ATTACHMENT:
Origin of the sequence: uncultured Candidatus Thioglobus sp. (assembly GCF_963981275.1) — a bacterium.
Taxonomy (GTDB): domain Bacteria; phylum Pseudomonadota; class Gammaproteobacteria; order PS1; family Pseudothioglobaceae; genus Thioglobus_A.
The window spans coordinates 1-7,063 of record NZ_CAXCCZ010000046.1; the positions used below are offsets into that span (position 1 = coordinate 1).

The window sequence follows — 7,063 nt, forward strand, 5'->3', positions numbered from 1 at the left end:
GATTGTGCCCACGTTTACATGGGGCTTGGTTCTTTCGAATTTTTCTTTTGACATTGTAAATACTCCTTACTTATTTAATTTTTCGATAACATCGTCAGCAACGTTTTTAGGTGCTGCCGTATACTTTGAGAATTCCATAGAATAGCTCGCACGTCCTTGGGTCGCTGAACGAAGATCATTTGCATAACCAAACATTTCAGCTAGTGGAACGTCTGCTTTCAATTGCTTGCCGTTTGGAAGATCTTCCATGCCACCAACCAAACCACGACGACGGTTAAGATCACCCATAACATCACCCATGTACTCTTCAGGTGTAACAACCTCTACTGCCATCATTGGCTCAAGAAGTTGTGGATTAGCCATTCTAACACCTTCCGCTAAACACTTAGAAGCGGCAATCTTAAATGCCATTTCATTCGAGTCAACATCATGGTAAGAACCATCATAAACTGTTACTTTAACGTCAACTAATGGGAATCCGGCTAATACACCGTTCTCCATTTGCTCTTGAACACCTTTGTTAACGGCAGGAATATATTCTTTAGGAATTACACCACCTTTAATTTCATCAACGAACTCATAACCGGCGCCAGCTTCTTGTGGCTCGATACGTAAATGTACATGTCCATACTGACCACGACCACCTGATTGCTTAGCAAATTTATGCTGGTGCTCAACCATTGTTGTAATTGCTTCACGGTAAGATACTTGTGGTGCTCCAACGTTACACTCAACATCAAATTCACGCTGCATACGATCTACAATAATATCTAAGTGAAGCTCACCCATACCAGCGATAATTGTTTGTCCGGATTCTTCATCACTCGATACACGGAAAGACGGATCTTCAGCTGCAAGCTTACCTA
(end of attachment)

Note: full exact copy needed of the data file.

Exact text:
Origin of the sequence: uncultured Candidatus Thioglobus sp. (assembly GCF_963981275.1) — a bacterium.
Taxonomy (GTDB): domain Bacteria; phylum Pseudomonadota; class Gammaproteobacteria; order PS1; family Pseudothioglobaceae; genus Thioglobus_A.
The window spans coordinates 1-7,063 of record NZ_CAXCCZ010000046.1; the positions used below are offsets into that span (position 1 = coordinate 1).

The window sequence follows — 7,063 nt, forward strand, 5'->3', positions numbered from 1 at the left end:
GATTGTGCCCACGTTTACATGGGGCTTGGTTCTTTCGAATTTTTCTTTTGACATTGTAAATACTCCTTACTTATTTAATTTTTCGATAACATCGTCAGCAACGTTTTTAGGTGCTGCCGTATACTTTGAGAATTCCATAGAATAGCTCGCACGTCCTTGGGTCGCTGAACGAAGATCATTTGCATAACCAAACATTTCAGCTAGTGGAACGTCTGCTTTCAATTGCTTGCCGTTTGGAAGATCTTCCATGCCACCAACCAAACCACGACGACGGTTAAGATCACCCATAACATCACCCATGTACTCTTCAGGTGTAACAACCTCTACTGCCATCATTGGCTCAAGAAGTTGTGGATTAGCCATTCTAACACCTTCCGCTAAACACTTAGAAGCGGCAATCTTAAATGCCATTTCATTCGAGTCAACATCATGGTAAGAACCATCATAAACTGTTACTTTAACGTCAACTAATGGGAATCCGGCTAATACACCGTTCTCCATTTGCTCTTGAACACCTTTGTTAACGGCAGGAATATATTCTTTAGGAATTACACCACCTTTAATTTCATCAACGAACTCATAACCGGCGCCAGCTTCTTGTGGCTCGATACGTAAATGTACATGTCCATACTGACCACGACCACCTGATTGCTTAGCAAATTTATGCTGGTGCTCAACCATTGTTGTAATTGCTTCACGGTAAGATACTTGTGGTGCTCCAACGTTACACTCAACATCAAATTCACGCTGCATACGATCTACAATAATATCTAAGTGAAGCTCACCCATACCAGCGATAATTGTTTGTCCGGATTCTTCATCACTCGATACACGGAAAGACGGATCTTCAGCTGCAAGCTTACCTA